# Mock AIME 1 2006-2007 Problems/Problem 15

## Problem

Let $S$ be the set of integers $0,1,2,...,10^{11}-1$. An element $x\in S$ (in) is chosen at random. Let $\star (x)$ denote the sum of the digits of $x$. The probability that $\star(x)$ is divisible by 11 is $\frac{m}{n}$ where $m$ and $n$ are relatively prime positive integers. Compute the last 3 digits of $m+n$

## Solution

First of all, note that there can be at most 11 digits. Let $11$ become $11111111111||||||||||$. Where $11$ will be partitioned into $11$ different sections (using $10$ dividers) such that each section represents a digit. There are $\frac{21!}{11! \cdot 10!}$ = $352716$ possibilities... but this includes having $10$ or more $1$'s in one section (Which means that it considers $10$ to be a digit). Thus, we need to subtract off the invalid "numbers" for the overcount. We count these in cases:

If there are $10$ $1$'s, there will only be one $1$ left over. Let $A$ denote the group of $10$ $1$'s. We want to find the number of possible arrangements of $A1||||||||||$ such that $A$ is not next to the $1$. Let B denote $A1$ (or where $A$ is next to $1$). NOTE: $2$ times the number of arrangements of $B||||||||||$ is the actual number of arrangements in which $A$ is next to $1$. There are $\frac{12!}{10!}$ $-$ $2 \cdot \frac{11!}{10!}$ $=$ $\frac{12! - 2 \cdot 11!}{10!}$ $=$ $\frac{10 \cdot 11!}{10}$ $=$ $110$.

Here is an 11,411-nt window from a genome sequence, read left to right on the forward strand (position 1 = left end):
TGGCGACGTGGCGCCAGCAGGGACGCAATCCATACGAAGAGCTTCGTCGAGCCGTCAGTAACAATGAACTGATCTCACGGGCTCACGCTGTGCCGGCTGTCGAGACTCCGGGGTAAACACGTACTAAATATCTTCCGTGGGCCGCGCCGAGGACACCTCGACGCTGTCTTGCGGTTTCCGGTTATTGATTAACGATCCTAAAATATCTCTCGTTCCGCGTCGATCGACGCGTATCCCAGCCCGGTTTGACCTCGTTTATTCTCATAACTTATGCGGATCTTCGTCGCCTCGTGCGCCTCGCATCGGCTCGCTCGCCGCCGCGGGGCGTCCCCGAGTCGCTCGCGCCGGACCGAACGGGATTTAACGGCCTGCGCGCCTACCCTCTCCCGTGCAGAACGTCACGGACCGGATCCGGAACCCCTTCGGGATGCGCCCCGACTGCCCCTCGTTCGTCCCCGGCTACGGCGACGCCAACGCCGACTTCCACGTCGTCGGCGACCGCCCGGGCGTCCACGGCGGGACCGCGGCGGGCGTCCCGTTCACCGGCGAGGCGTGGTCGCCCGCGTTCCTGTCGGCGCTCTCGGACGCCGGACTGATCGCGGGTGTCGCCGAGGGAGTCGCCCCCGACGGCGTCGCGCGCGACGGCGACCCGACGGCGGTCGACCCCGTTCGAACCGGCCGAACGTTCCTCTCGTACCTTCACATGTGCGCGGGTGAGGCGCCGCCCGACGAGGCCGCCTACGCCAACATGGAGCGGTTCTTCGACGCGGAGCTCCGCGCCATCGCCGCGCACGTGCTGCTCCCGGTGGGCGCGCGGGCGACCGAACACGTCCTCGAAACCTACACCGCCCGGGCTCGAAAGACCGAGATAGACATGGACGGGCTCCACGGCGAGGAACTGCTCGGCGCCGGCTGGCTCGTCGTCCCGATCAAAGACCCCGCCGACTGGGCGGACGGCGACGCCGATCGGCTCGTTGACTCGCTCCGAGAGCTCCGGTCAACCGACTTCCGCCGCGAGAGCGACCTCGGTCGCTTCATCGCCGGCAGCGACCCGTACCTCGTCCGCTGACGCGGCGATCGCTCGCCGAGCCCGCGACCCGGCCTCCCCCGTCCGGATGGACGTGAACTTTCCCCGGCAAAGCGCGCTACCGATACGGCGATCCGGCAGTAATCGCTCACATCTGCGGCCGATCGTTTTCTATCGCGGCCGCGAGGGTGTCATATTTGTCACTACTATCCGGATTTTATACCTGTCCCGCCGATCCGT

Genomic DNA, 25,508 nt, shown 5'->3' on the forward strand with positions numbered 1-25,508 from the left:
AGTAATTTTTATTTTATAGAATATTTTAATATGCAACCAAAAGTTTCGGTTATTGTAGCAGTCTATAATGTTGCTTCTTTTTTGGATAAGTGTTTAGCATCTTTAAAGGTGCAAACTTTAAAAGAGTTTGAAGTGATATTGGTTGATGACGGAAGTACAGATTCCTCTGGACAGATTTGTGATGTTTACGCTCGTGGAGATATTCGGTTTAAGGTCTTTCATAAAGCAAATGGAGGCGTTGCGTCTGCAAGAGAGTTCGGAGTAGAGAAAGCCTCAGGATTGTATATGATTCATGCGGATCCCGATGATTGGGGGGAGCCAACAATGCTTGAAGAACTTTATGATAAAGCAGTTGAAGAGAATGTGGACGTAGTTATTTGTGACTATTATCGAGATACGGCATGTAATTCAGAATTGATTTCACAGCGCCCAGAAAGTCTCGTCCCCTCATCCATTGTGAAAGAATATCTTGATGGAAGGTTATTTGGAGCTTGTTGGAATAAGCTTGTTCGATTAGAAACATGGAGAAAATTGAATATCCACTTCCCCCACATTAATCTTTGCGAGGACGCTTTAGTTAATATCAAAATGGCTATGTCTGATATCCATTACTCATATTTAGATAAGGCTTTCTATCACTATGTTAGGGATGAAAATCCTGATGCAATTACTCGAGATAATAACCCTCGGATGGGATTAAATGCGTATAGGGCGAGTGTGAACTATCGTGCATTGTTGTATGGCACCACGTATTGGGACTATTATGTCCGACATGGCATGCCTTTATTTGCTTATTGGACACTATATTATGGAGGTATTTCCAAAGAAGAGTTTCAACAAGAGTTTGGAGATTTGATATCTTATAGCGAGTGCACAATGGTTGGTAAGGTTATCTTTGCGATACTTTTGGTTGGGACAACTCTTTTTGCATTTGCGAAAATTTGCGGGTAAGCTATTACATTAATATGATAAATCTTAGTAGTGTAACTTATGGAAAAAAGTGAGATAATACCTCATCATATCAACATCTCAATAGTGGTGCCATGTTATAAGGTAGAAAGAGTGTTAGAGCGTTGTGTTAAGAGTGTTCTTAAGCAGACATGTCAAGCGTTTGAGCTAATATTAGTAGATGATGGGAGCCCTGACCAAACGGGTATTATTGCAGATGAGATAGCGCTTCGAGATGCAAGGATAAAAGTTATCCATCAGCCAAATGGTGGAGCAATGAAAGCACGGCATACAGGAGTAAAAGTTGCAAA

If there are $11$ $1$'s, let C denote all $11$ $1$'s grouped together. Finding the number of arrangements of $C||||||||||$ $=$ $\frac{11!}{10!}$ $=$ $11$.

Since there are a total of $10^{11}$ numbers in S, the probability that the sum of the digits of $x$ is equal to $\frac{\frac{21!}{11! \cdot 10!} - 110 - 11}{10^{11}}$ $=$ $\frac{352595}{10^{11}}$ $=$ $\frac{70519}{2 \cdot 10^{10}}$. Since the denominator has $000$ as the last three digits. The answer is just the last three digits of the numerator. $\boxed{519}$